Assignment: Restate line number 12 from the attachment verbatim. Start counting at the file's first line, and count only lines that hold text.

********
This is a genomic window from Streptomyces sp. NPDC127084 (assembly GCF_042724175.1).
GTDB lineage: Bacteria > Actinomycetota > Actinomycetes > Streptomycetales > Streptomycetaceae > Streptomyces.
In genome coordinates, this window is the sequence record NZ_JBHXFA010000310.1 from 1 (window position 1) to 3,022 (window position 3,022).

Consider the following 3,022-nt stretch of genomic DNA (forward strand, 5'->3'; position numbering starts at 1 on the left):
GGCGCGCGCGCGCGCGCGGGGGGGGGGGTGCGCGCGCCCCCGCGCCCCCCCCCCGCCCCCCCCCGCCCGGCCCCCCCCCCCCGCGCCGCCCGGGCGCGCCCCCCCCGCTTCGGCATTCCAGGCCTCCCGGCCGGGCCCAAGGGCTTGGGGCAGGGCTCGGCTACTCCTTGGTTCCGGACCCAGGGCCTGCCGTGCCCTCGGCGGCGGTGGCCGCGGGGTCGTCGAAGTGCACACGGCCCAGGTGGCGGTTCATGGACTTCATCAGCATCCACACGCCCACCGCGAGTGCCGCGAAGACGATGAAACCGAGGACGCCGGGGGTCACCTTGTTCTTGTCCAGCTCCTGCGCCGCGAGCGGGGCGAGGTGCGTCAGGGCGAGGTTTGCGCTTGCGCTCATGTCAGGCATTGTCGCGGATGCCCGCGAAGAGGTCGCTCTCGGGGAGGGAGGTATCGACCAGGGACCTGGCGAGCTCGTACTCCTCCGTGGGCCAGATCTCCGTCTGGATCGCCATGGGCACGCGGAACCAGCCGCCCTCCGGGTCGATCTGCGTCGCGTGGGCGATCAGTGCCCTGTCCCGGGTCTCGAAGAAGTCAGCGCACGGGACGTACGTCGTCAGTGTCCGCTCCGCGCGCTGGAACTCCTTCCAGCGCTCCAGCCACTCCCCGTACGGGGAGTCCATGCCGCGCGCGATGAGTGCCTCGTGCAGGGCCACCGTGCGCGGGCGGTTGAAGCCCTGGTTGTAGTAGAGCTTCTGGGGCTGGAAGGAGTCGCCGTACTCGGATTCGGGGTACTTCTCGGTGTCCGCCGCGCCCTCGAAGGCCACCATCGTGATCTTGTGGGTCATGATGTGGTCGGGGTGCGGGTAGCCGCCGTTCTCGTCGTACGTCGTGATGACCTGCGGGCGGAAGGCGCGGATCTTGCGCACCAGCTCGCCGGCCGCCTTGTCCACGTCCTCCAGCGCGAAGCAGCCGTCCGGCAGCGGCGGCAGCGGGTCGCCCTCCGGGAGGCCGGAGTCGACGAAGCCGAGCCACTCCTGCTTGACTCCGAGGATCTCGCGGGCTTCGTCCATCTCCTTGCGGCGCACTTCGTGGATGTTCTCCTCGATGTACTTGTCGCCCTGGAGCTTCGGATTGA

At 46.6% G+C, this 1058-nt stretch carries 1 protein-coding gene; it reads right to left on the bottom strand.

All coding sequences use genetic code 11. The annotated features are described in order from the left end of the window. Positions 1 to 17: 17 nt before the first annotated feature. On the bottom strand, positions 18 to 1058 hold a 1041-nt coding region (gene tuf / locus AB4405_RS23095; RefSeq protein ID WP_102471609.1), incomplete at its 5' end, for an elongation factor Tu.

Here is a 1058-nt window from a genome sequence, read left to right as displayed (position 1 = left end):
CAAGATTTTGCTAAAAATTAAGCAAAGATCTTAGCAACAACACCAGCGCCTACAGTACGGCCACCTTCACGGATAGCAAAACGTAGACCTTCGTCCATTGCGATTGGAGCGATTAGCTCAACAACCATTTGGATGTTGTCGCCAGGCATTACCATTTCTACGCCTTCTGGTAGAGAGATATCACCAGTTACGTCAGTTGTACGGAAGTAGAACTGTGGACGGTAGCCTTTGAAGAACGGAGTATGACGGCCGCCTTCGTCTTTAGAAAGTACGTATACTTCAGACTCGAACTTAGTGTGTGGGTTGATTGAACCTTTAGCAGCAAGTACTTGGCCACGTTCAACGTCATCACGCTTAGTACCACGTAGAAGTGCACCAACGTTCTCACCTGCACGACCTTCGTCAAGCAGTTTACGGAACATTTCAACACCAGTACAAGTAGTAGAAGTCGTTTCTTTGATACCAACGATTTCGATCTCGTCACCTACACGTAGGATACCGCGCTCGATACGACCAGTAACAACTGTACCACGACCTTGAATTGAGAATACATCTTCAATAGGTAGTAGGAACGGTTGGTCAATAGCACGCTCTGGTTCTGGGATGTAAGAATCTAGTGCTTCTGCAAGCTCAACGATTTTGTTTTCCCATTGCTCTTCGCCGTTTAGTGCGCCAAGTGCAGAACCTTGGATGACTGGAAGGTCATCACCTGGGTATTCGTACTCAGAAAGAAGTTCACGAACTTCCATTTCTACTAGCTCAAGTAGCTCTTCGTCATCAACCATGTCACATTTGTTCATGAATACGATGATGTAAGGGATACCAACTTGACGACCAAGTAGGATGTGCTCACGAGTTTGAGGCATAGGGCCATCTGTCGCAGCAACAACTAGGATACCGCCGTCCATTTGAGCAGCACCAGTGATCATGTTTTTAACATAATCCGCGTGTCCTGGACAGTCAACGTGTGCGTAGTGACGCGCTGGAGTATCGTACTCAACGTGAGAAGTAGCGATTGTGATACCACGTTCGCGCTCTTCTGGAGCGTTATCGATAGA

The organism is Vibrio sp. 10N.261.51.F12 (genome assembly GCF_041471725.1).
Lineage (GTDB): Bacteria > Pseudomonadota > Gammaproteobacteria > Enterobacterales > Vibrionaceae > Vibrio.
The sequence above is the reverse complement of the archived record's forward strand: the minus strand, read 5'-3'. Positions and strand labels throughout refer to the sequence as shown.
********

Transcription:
The sequence above is the reverse complement of the archived record's forward strand: the minus strand, read 5'-3'. Positions and strand labels throughout refer to the sequence as shown.